Background: Organ donation in the United States currently requires explicit consent by an “opt-in” approach. Some European countries have reported an increase in donation rates with an “opt-out” strategy. We hypothesized that regional differences in decision making affect organ donation rates in different countries and suggest no single approach will reliably increase organ donation rates. Methods: Donation and transplantation rates in European countries and states within the United States with populations of >10 million and a minimum organ donation rate of 10 donors per million were compared. 2016 International Registry in Organ Donation and Transplantation data and the 2016 Scientific Registry of Transplant Recipients annual report were used for European countries and US states, respectively. Comparisons by region and donation model were made. Results: Deceased organ donor rates and transplants did not differ between opt-in and opt-out models. Living donation was increased in all opt-in entities. When comparing European countries, there was a trend toward higher organ donation rates in opt-out countries than in opt-in countries. Donation and transplantation rates of US states were higher than both European opt-in and opt-out countries. Conclusion: There were no differences in deceased donor organ donation when considering the donation consent model. These data do not support that an opt-out approach will increase the number of transplants in the United States.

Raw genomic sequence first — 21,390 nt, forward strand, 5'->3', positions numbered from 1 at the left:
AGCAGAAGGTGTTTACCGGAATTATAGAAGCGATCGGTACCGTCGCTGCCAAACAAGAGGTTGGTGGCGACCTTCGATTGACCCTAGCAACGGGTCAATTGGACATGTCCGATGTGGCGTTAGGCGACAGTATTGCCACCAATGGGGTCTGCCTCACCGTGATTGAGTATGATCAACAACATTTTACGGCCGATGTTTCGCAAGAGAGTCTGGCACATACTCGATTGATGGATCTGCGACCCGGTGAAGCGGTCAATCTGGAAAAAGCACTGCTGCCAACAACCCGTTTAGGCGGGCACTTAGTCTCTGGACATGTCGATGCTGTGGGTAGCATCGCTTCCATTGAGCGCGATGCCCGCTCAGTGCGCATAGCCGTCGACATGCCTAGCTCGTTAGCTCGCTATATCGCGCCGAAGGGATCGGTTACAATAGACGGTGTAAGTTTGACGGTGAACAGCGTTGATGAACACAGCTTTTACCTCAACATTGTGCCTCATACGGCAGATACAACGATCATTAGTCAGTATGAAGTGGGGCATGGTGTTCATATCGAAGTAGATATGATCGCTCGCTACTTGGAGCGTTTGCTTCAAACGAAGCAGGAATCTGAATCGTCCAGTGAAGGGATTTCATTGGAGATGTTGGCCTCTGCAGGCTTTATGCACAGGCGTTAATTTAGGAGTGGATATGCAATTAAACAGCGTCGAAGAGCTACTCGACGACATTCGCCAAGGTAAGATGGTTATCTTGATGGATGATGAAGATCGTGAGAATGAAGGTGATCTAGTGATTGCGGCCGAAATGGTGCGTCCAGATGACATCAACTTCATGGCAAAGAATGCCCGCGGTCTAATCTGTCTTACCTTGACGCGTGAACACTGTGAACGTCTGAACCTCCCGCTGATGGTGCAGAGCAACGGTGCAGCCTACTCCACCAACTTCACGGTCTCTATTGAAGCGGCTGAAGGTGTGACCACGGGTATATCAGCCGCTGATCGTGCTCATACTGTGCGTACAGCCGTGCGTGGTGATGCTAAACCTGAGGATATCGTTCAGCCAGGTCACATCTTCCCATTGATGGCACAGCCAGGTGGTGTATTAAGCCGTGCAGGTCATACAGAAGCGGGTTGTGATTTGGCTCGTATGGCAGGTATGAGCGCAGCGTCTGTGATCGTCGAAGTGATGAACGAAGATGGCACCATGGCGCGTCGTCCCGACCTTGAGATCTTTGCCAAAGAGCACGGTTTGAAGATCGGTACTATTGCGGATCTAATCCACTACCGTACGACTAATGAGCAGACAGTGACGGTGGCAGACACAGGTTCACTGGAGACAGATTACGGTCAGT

|Original language||English (US)|
|Number of pages||6|
|State||Published - Dec 2021|
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